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    "I used to dream I was drowning or being smothered because I had sleep apnea. I almost never have drowning dreams since I got a CPAP. Except after Glenn shot my Kayak and someone dragged us into the water inside our tent," Dana said.


    *
  • *

    “Being stuck in a tent under water would really freak me out,” Garrett said.

    “It was pretty scary,” Dana agreed. “I didn't like it one bit. And it was a lot like sleep apnea.”

    *
  • *

    "Hmm, sleep apnea . . ." Garrett said. He sounded doubtful.

    "Did Rheta ever tell you that you snored?"

    "Sure, doesn't everyone?"

    "Did she ever say you snorted or stopped breathing . . .?"

    "Yeah, but . . . "

    "It's your life. I don’t want to be pushy or obnoxious. But be aware that sleep apnea causes heart damage and memory loss, which can be permanent, and hosts of other problems. Like daytime fatigue, but never mind."

    Dana went back to taking notes on the terns and their behavior, calls, flight patterns, responses to sea gulls, and so on. Garrett leaned against the wall of the crevice and nodded out. After about ten minutes, she heard him stop breathing, then gasp for breath.

    She woke him. “Do you always fall asleep that easily?”


    *
  • *

    “Yeah, I’m always really tired.”

    "Were you dreaming about drowning?"

    "Yeah," he answered, looking a little sheepish. "How did you know?"

    "You stopped breathing. You know, sleep apnea can kill you. It's sort of like drowning. You can't get any air. You might consider seeing a doctor. Most people with sleep apnea are fat--overweight, that is. But you're not. Maybe you have some kind of obstruction that could be removed."

    Garrett stared out to sea. He said nothing for a long time.

    Then he said, "Billy Owens drowned. He did not have sleep apnea."


    *
  • *

    "You're not Billy Owens. And you're not 18 or 19."

    "Seventeen," Garrett said. "He was only seventeen when he died."

    Garrett reached into the pocket of his Carharrdt shirt, a shirt that seemed overly warm for the heat of the day and was covered with grease, slime, fish scales and other unidentifiable smudges. He took out a worn leather folder, opened it, and pulled out a tattered piece of paper, which he slowly unfolded and held out to Dana.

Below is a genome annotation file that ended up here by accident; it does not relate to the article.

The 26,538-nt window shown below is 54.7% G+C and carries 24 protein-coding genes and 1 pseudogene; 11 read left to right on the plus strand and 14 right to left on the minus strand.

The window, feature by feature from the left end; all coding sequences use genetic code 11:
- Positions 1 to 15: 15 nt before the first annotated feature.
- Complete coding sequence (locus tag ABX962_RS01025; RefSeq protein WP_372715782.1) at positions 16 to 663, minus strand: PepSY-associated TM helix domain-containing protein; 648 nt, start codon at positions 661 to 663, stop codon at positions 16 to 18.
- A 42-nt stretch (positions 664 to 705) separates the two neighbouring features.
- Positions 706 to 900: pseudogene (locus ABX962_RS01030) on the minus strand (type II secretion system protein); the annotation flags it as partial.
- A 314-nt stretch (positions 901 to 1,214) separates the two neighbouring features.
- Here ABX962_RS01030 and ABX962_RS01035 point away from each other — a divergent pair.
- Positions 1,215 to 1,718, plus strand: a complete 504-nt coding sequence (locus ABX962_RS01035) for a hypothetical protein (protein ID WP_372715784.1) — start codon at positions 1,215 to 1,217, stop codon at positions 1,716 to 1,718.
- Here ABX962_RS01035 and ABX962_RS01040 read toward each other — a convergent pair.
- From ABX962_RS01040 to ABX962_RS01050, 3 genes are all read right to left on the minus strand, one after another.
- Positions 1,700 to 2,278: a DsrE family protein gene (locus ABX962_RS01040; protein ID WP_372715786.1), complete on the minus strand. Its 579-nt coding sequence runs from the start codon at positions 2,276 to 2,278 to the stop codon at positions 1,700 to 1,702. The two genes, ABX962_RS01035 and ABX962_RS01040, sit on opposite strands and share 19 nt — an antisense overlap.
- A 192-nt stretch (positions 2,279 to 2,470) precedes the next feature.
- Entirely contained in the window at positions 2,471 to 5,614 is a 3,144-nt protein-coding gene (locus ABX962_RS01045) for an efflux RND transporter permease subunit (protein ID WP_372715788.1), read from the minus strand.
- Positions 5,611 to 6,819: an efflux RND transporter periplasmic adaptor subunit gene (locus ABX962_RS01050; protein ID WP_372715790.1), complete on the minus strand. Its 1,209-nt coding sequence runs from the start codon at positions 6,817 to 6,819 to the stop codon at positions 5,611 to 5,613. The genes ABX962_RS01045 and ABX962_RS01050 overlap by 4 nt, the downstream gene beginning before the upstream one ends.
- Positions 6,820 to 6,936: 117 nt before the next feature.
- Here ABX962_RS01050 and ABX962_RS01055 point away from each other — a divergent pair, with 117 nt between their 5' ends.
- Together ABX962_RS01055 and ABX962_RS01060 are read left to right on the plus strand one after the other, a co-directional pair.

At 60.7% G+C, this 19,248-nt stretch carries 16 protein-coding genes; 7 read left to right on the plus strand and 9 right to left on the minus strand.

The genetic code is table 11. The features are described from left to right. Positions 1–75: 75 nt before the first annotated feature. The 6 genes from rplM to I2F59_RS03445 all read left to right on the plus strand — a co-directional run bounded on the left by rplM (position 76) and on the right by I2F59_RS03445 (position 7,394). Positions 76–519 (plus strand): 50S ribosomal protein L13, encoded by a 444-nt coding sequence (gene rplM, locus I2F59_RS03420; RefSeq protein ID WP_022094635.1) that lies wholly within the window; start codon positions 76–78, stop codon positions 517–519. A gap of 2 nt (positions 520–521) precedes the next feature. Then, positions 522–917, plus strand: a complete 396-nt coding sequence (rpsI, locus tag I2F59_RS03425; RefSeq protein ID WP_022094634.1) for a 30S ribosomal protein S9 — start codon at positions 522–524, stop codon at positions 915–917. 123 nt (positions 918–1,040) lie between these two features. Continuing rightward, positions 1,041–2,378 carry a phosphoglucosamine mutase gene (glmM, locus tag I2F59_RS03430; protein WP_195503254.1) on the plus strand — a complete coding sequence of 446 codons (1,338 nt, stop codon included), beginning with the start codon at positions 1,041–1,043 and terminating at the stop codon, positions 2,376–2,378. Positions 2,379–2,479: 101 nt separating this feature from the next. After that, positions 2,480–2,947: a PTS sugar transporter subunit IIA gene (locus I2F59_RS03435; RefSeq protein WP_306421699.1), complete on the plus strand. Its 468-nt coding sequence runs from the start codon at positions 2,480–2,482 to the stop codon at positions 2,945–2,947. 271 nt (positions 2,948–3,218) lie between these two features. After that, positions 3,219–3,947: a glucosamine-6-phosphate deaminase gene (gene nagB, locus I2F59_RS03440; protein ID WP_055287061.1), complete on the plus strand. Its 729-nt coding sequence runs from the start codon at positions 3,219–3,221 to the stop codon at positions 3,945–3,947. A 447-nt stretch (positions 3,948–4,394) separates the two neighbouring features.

Dana set down her recorder, her notebook, and her Psion computer on a ledge that jutted into the crevice between them, just the right size to hold her research tools. She took the paper from Garrett and studied it.

    The picture showed a boy in a tree. It was a painting, or rather, a color photocopy of a painting, or a color photocopy of a photograph of a painting, Dana wasn't sure.

    "Ummm . . . Is this Billy Owens?" Dana asked.

    *
  • *


    "Billy was my best friend for several years. When Harlan moved out, we moved into Harlan's family's house, right next door to Billy Owens.

    “After my father died, my mother remarried. My stepfather was really nice at first. We liked him a lot. He seemed to like us. We lived in a beautiful stone house in Bennington, Vermont, a house that people called ‘the castle.’ For a little while, it was like heaven, almost, like dream come true.

    "But my stepfather, who was the superintendent of schools there, had an affair with his secretary, and got caught having sex with her in his office. He lost his job and my Mother’s trust for a few years."

    "A few years? Your Mom took him back after that? I wouldn't have."


         *            *            *            *  
  • *     *     *


    I (Mary) have sleep apnea and insomnia. Before I got my CPAP, I had dreams of drowning regularly.

    *

    The boy who modeled for this painting was VERY HIGH in a tree. His name was Asher. We met him on a mountain in Maine. My poor painting does not do him justice.

    *
  • * HAPPY NEW YEAR EVERYONE! *
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